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Frequently Axed Questions

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As the Executive EDitor of FAMOUS MONSTERS there are some questions that I receive on a fairly regular basis. For my very first post here on the new site I thought I’d address those things that we call:


  1. Are you guys the real FAMOUS MONSTERS? Or are these just reprints of old magazines? I had no idea you were even back!
  2. Hey! What’s with the multiple covers? They’re annoying. I can’t find them all. I think you’re just some massive corporation trying to rip us off!
  3. What’s the “Diamond” version and how do I know which cover I’ll get if I subscribe?
  4. I want to be a writer/artist for FM, are you accepting submissions?
  5. Are you going to reprint the old magazines?
  6. What happened to Forry’s collection of memorabilia?
  7. What are my old issues of FM worth? Do you want to buy them?
  8. I ordered something from your store prior to June 2010 (buttons, issue 200-249, mousepads, etc. . .) and I never got them. Can you send them to me?
  9. Does Ray Ferry/Jim Warren have anything to do with you guys?

1. Are you guys the real FAMOUS MONSTERS? Or are these just reprints of old magazines? I had no idea you were even back?

Yes, we are the real FAMOUS MONSTERS. When our publisher acquired FM in 2007 he immediately began working with founding FM editor Forrest J Ackerman to map out a vision for the future of the company. Forry’s advice was very clear: Respect and preserve the past of Sci-Fi and monster movies while seeking out the future. Expand the fans of FM by discovering the next generation of storytellers and monster makers. Take FM beyond the page. Don’t get mired in just looking backwards. Blend the classic with the contemporary and embrace technology (Forry was an avid MySpace user up until his passing, compiling a lengthy “Friends” list the he spent much time corresponding with).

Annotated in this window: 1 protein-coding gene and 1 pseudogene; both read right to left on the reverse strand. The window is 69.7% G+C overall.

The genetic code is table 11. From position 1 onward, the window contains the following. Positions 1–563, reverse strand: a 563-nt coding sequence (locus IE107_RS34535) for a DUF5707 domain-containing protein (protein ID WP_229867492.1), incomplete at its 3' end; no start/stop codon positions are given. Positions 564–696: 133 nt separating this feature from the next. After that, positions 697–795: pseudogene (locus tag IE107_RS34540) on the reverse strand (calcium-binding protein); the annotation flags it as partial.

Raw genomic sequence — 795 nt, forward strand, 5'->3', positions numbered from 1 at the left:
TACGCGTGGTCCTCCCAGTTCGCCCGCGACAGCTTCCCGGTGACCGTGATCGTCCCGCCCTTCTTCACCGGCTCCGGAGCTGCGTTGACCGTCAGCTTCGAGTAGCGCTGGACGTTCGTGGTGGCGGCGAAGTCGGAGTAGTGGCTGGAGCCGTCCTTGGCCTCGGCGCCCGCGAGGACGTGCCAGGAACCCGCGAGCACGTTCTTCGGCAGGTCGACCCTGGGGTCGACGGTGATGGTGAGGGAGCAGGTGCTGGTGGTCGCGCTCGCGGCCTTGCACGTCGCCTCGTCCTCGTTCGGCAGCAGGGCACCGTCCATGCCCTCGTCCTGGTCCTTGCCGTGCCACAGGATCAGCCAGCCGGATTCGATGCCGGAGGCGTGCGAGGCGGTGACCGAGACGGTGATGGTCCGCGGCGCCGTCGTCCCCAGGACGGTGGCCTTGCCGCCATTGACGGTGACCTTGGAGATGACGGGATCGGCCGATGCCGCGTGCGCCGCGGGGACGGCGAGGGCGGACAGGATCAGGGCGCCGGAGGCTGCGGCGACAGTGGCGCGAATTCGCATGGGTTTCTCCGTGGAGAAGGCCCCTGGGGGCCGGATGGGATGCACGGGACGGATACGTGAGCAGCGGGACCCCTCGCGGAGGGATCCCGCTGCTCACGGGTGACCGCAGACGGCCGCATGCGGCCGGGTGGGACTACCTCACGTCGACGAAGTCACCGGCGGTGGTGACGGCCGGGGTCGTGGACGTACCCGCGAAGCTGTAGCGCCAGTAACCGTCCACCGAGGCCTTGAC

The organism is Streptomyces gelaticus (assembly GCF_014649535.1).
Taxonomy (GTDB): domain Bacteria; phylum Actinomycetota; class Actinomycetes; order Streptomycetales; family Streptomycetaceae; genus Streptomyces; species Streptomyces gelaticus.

And that has been our mission. Sadly, Forry passed away at the end of 2008 and wasn’t able to contribute to the magazine other than an editorial he wrote that was featured in issue 251. But he remains (and will for as long as we head FM) at the top of the masthead as the “Honorary Editor-in-Chief”.

It hasn’t always been an easy road, but we strive everyday to follow Forry’s instructions and to honor the tradition that made FM the legendary and influential magazine that it has been for over five decades. The magazines we have are new publications that reflect on classic works while highlighting some of the great work being done today. We began with issue 250 being published in June of 2010 and now release one issue every two months. Magazines are available all around the world, in the US at B&N (where we’re amongst the top three independent magazine best sellers), Books-a-Million, Target, comic shops, newsstands, and Chapters in Canada. We’re available internationally through comic shops and specialty stores and shops supplied by Diamond Distributors. Subscriptions are available through our online store, www.captainco.com.

2. Hey! What’s with the multiple covers? They’re annoying. I can’t find them all. I think you’re just some massive corporation trying to rip us off!

Ah, yes. The multiple covers, probably the most frequently asked question of them all.